Pardon us for some self-praise but HT was sharper even in British India
Here’s a bit of evidence that the Hindustan Times created ripples with its reporting even in British India.
There is a letter — the Government of India’s reaction to a report carried by Hindustan Times — that is part of an exhibition titled “The Trial of Bhagat Singh”. The exhibition, being held at the Supreme Court Museum, displays articles related to the trial of the freedom fighter after the assembly bomb case of 1929.
The confidential letter (dated April 25, 1929) was written to then chief secretary JP Thompson by then secretary to the Home Department (Political), Government of India, HW Emerson.
It said the Government of India had “noticed with some uneasiness the appearance in the Hindustan Times of a series of articles which seemed to reveal an unduly intimate knowledge, on the part of the paper’s representatives, of the course of the investigation into the Assembly bomb outrage”.
The letter went on to state “such articles had reported, among other matters, the movements and doings of individual police officers, the treatment or conduct of the accused, the theories held by the investigating staff and the various steps taken by the police to obtain evidence. A typical article is that appearing in the issue of the paper dated 22nd April”.
The report that the letter talked about is a banner headlined article “Attempts to Trace Bomb Accused’s Antecedents” that refers to police “groping in the dark” and its “wild goose chase” not meeting with any success.
The letter of the then Home secretary (Political) said, “Some inaccurate matter may have occasionally appeared, but much of what has been published is believed to be substantially correct.”
“It appears to the Government of India that the production of such articles suggests one of two explanations, the one being that a representative of the paper has been permitted by the investigating staff to be in close touch with itself and to know all that is going on, and the other that some Police officer, or officers, is supplying the paper with information acquired by him in the course of the investigation,” the letter said.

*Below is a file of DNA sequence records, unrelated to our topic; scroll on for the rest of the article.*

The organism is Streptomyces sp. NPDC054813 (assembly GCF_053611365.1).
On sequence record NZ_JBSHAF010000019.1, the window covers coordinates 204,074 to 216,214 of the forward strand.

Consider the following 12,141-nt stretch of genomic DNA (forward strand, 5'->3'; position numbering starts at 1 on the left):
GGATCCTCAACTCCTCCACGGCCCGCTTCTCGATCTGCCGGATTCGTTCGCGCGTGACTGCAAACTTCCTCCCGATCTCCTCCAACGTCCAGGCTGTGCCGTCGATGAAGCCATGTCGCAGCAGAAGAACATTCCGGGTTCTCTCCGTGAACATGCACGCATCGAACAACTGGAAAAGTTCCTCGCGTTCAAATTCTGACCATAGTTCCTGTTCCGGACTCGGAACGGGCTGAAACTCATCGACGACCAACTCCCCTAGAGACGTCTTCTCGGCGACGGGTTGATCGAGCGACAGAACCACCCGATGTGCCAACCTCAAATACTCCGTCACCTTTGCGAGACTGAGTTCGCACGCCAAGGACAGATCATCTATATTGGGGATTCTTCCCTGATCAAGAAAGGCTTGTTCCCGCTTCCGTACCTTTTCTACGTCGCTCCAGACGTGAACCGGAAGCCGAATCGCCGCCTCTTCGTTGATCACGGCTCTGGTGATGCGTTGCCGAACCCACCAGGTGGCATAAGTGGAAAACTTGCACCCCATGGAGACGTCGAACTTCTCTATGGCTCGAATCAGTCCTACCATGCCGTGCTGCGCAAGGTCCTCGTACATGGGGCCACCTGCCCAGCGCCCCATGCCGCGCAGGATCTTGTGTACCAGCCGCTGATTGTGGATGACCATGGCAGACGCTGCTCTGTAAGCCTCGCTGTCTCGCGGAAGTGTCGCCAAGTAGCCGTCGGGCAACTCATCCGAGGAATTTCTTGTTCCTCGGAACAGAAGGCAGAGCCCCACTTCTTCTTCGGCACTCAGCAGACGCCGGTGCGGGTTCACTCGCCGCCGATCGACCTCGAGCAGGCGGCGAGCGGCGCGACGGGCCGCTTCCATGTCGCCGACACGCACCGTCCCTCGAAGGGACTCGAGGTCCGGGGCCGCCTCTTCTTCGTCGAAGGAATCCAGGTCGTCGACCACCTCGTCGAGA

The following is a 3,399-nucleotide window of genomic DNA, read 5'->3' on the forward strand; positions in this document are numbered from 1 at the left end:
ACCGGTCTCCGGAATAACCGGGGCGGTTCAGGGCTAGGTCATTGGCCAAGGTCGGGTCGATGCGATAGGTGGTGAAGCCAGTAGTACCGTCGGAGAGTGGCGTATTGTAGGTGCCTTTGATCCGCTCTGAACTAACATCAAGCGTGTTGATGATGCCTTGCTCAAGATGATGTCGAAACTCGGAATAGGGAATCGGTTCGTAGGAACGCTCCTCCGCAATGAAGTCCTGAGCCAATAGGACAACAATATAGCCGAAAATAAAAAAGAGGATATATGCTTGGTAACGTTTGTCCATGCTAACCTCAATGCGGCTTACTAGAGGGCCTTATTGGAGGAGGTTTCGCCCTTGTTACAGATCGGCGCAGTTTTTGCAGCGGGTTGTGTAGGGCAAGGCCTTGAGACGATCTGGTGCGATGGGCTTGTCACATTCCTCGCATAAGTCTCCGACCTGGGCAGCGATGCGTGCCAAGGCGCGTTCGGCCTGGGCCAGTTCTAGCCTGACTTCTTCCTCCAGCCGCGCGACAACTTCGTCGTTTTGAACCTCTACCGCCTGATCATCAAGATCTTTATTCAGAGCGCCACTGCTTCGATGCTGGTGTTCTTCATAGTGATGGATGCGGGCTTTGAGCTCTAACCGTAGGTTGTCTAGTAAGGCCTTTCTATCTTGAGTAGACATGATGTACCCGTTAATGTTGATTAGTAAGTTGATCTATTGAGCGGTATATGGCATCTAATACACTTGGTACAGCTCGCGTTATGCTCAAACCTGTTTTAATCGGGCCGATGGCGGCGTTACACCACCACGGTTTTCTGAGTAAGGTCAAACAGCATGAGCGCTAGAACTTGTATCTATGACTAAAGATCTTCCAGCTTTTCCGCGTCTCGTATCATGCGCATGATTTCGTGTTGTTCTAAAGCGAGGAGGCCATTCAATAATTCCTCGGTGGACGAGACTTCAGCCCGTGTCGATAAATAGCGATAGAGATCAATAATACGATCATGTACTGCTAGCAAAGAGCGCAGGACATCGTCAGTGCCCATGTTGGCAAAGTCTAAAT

The letter shares space with brass inkpot bombs that were seized by the police in Lahore, at the exhibition. They were meant to be kept on the judge’s table and were designed so that an explosion would be triggered the moment the lid was opened.
There are bombshells seized by the CID from Lahore that too became part of the assembly bomb case.
Then there is the pen used by the judge to write the death sentence of Bhagat Singh, Rajguru and Sukhdev in the Saunders murder case. Inscribed on the broken nib is the name of the manufacturer “The Lantern”, Hinks Wells & Co, Registered, Birmingham, United Kingdom.
A full sleeve khaki shirt with Italian collar that belonged to Bhagat Singh is also one of the can exhibits. The shirt has been marked ‘Bhagat Singh’ by the washerman to identify the owner of the shirt. The freedom fighters’ watch and a pair of shoes that he gave to his friend Jaidev Kapoor is also there.
A miniscule 1923 Hindi edition of Gita, which was read by Bhagat Singh in jail, with cabinet box can also be seen. This edition was published by Narayan Dutt Sehgal & Sons, Lahori Darwaza, Lahore.
All this apart, there is a page from the freedom fighter’s notebook with a sample of his handwriting. “Money is the honey of mankind” and “My strength is the strength of the oppressed, my courage is the courage of desperation” are the lines written on it.
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